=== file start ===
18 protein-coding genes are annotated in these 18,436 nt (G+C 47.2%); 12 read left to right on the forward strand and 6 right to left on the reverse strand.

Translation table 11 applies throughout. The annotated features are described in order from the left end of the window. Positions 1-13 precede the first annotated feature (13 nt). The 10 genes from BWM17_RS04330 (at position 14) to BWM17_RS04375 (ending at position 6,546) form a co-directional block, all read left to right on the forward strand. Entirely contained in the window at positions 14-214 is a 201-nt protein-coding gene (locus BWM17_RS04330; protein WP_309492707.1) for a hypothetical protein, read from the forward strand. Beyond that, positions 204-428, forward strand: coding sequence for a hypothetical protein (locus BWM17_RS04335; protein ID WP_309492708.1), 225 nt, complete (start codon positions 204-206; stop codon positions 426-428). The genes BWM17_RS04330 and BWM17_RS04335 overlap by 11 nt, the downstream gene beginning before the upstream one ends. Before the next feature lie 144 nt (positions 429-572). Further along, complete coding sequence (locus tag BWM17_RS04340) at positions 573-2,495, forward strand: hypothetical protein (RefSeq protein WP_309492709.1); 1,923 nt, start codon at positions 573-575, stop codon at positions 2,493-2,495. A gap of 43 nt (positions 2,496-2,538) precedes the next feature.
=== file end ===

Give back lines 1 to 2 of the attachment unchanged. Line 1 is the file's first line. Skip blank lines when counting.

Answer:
18 protein-coding genes are annotated in these 18,436 nt (G+C 47.2%); 12 read left to right on the forward strand and 6 right to left on the reverse strand.

Translation table 11 applies throughout. The annotated features are described in order from the left end of the window. Positions 1-13 precede the first annotated feature (13 nt). The 10 genes from BWM17_RS04330 (at position 14) to BWM17_RS04375 (ending at position 6,546) form a co-directional block, all read left to right on the forward strand. Entirely contained in the window at positions 14-214 is a 201-nt protein-coding gene (locus BWM17_RS04330; protein WP_309492707.1) for a hypothetical protein, read from the forward strand. Beyond that, positions 204-428, forward strand: coding sequence for a hypothetical protein (locus BWM17_RS04335; protein ID WP_309492708.1), 225 nt, complete (start codon positions 204-206; stop codon positions 426-428). The genes BWM17_RS04330 and BWM17_RS04335 overlap by 11 nt, the downstream gene beginning before the upstream one ends. Before the next feature lie 144 nt (positions 429-572). Further along, complete coding sequence (locus tag BWM17_RS04340) at positions 573-2,495, forward strand: hypothetical protein (RefSeq protein WP_309492709.1); 1,923 nt, start codon at positions 573-575, stop codon at positions 2,493-2,495. A gap of 43 nt (positions 2,496-2,538) precedes the next feature.